Media Week's most read in August
Here are the stories that resonated.
Media Week Awards 2014 shortlist
Macmillan Defends hijacking ice bucket challenge
Magazine abcs: top 100 at a glance
Publisher says 'f*ck the begrudgers' as vogue hits all-time high in september
Hearst's company magazine to become online-only brand
Jones brings refreshing perspective to hearst uk
Nial ferguson stripped of md role in future restructure
Can sky survive without the premier league?
Why yahoo is challenging on-demand tv firms netflix, amazon and hulu
London live to move closer to evening standard
Bauer media appoints sam jones as digital managing director
BT sport continues to invest in football line-up
Sky media expands senior team
Nestlé reviews £60m uk media for first time in 10 years
Advertisers and agencies get ready for the x factor
In addition to the above, two stories emanating from the US are also worth noting. The ALS Ice Bucket Challenge clearly offered some welcome light relief during a summer dominated by global unrest and political turmoil.
The simple format of somebody having cold water thrown over their heads, and nominating others to do the same, has proved to be phenomenally successful at raising money and generating awareness.
Narcissim masked as altruism, perhaps, social media exhibitionism, definitely, but there’s no escaping the fact it has worked for the ALS on any metric.
In August, the Amyotrophic Lateral Sclerosis (ALS) Association in the US received $98.2m – compared with $2.7m donated during the same period last year. Its British equivalent, the Motor Neurone Disease Association, has also benefited, with average weekly donations of £200,000 rocketing to £2.7 million between 22 and 29 August.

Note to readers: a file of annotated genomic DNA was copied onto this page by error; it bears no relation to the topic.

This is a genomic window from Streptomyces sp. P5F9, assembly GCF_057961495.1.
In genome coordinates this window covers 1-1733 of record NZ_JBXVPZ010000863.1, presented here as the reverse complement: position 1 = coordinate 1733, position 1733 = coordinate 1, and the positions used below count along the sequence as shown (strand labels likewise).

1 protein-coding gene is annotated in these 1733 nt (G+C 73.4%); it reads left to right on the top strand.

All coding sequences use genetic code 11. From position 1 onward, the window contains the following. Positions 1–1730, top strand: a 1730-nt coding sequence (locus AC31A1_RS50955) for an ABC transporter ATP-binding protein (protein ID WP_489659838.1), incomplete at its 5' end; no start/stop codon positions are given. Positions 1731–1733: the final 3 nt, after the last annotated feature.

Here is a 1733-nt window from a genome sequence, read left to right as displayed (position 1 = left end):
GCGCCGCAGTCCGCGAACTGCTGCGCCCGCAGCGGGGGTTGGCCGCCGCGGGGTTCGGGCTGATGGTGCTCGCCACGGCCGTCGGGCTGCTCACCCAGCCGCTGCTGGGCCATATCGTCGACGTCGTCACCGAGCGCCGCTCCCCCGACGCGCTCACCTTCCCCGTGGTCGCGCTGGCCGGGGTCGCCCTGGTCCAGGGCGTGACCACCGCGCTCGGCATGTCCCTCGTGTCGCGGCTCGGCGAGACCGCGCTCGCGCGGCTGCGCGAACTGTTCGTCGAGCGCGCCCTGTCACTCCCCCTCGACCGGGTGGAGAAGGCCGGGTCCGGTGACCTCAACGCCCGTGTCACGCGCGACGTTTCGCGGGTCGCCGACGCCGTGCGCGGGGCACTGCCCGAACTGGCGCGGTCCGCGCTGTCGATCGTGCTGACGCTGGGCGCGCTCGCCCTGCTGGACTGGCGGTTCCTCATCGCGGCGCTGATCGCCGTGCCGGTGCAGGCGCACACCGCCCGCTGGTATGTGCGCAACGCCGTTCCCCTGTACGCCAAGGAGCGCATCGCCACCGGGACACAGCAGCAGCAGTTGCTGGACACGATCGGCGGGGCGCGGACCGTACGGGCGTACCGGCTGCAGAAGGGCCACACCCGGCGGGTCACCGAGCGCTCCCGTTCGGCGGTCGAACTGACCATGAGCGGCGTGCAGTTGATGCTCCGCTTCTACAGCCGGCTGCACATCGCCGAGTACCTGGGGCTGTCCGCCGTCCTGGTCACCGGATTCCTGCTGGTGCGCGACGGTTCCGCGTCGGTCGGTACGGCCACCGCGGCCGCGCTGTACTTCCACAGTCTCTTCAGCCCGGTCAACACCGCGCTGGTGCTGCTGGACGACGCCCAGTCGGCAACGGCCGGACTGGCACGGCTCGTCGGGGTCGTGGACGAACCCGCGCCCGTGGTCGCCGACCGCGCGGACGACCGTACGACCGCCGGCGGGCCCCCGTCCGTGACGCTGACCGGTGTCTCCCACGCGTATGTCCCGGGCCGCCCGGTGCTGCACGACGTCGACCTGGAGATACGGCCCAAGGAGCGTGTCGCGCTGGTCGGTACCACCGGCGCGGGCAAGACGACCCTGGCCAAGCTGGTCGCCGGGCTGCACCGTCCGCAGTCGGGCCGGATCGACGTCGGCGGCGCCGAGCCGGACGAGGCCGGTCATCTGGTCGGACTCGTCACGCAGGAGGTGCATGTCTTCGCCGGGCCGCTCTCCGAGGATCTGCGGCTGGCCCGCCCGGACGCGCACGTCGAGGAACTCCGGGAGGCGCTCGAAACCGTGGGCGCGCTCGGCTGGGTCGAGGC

There have been more than 2.4 million ice bucket-related videos posted on Facebook alone, with Instagram hosting 3.7 million videos tagged #ALSicebucketchallenge or #icebucketchallenge.
There has even been a halo effect on other charities this summer, with Macmillan Cancer Support reportedly raising £3 million from water bucket challenges. Water Aid has also reported 50% increases in donations from people concerned at the water wasted in the challenges.
The charity’s viral success is certain to form the basis of social media case studies in the months to come, fuelled by the penetration of smartphones and rise of social media.
Also on the other side of the Atlantic, the debate about the rise of native advertising and what this might mean for publishing's traditional "Church and State" entered the mainstream last week, when HBO's John Oliver offered his take.
If you haven’t seen it yet, the 10-minute rant, where the presenter takes on industry leaders and their explanations of native and general use of jargon, is well worth watching.
Those included in his crosshairs are Buzzfeed’s Jonah Peretti, Joe Ripp’s Time Inc and The New York Times’ Meredith Kopit Levien.